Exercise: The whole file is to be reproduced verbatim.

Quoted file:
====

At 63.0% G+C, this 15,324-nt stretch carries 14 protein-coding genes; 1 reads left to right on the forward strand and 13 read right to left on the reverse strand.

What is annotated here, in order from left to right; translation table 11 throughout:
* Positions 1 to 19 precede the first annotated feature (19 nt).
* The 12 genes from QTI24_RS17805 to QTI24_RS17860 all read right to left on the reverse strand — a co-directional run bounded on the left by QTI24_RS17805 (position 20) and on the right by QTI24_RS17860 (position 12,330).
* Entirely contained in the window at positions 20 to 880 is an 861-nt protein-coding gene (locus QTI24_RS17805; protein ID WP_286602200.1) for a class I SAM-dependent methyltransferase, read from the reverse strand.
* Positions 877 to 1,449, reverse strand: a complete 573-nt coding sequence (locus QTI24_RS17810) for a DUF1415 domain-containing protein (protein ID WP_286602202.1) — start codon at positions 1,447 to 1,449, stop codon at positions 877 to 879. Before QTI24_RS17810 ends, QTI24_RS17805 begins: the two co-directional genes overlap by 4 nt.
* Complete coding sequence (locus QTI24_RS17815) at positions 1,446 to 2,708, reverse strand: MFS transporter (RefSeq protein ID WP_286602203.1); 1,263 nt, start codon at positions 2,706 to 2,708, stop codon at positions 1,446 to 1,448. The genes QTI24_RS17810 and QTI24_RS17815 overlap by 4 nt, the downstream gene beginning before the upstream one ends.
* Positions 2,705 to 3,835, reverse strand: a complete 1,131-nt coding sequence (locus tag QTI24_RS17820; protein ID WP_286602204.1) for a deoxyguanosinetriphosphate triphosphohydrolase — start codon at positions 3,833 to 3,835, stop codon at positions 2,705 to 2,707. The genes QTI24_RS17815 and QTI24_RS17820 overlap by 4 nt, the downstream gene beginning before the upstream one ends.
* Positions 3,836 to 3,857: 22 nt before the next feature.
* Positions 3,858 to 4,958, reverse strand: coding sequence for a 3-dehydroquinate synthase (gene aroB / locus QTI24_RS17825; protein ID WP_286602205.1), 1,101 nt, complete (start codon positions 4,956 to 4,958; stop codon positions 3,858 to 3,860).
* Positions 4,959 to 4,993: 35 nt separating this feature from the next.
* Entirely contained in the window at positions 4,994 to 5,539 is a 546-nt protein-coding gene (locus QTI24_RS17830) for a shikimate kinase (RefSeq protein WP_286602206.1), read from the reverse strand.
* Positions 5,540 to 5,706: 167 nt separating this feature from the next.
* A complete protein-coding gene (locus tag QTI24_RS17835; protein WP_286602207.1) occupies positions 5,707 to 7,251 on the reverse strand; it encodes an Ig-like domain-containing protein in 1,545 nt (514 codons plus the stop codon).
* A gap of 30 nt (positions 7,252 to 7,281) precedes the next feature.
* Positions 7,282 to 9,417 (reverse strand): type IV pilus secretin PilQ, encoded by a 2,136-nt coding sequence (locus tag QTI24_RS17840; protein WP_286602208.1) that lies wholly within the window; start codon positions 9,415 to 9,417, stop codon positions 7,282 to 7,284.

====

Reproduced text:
At 63.0% G+C, this 15,324-nt stretch carries 14 protein-coding genes; 1 reads left to right on the forward strand and 13 read right to left on the reverse strand.

What is annotated here, in order from left to right; translation table 11 throughout:
* Positions 1 to 19 precede the first annotated feature (19 nt).
* The 12 genes from QTI24_RS17805 to QTI24_RS17860 all read right to left on the reverse strand — a co-directional run bounded on the left by QTI24_RS17805 (position 20) and on the right by QTI24_RS17860 (position 12,330).
* Entirely contained in the window at positions 20 to 880 is an 861-nt protein-coding gene (locus QTI24_RS17805; protein ID WP_286602200.1) for a class I SAM-dependent methyltransferase, read from the reverse strand.
* Positions 877 to 1,449, reverse strand: a complete 573-nt coding sequence (locus QTI24_RS17810) for a DUF1415 domain-containing protein (protein ID WP_286602202.1) — start codon at positions 1,447 to 1,449, stop codon at positions 877 to 879. Before QTI24_RS17810 ends, QTI24_RS17805 begins: the two co-directional genes overlap by 4 nt.
* Complete coding sequence (locus QTI24_RS17815) at positions 1,446 to 2,708, reverse strand: MFS transporter (RefSeq protein ID WP_286602203.1); 1,263 nt, start codon at positions 2,706 to 2,708, stop codon at positions 1,446 to 1,448. The genes QTI24_RS17810 and QTI24_RS17815 overlap by 4 nt, the downstream gene beginning before the upstream one ends.
* Positions 2,705 to 3,835, reverse strand: a complete 1,131-nt coding sequence (locus tag QTI24_RS17820; protein ID WP_286602204.1) for a deoxyguanosinetriphosphate triphosphohydrolase — start codon at positions 3,833 to 3,835, stop codon at positions 2,705 to 2,707. The genes QTI24_RS17815 and QTI24_RS17820 overlap by 4 nt, the downstream gene beginning before the upstream one ends.
* Positions 3,836 to 3,857: 22 nt before the next feature.
* Positions 3,858 to 4,958, reverse strand: coding sequence for a 3-dehydroquinate synthase (gene aroB / locus QTI24_RS17825; protein ID WP_286602205.1), 1,101 nt, complete (start codon positions 4,956 to 4,958; stop codon positions 3,858 to 3,860).
* Positions 4,959 to 4,993: 35 nt separating this feature from the next.
* Entirely contained in the window at positions 4,994 to 5,539 is a 546-nt protein-coding gene (locus QTI24_RS17830) for a shikimate kinase (RefSeq protein WP_286602206.1), read from the reverse strand.
* Positions 5,540 to 5,706: 167 nt separating this feature from the next.
* A complete protein-coding gene (locus tag QTI24_RS17835; protein WP_286602207.1) occupies positions 5,707 to 7,251 on the reverse strand; it encodes an Ig-like domain-containing protein in 1,545 nt (514 codons plus the stop codon).
* A gap of 30 nt (positions 7,252 to 7,281) precedes the next feature.
* Positions 7,282 to 9,417 (reverse strand): type IV pilus secretin PilQ, encoded by a 2,136-nt coding sequence (locus tag QTI24_RS17840; protein WP_286602208.1) that lies wholly within the window; start codon positions 9,415 to 9,417, stop codon positions 7,282 to 7,284.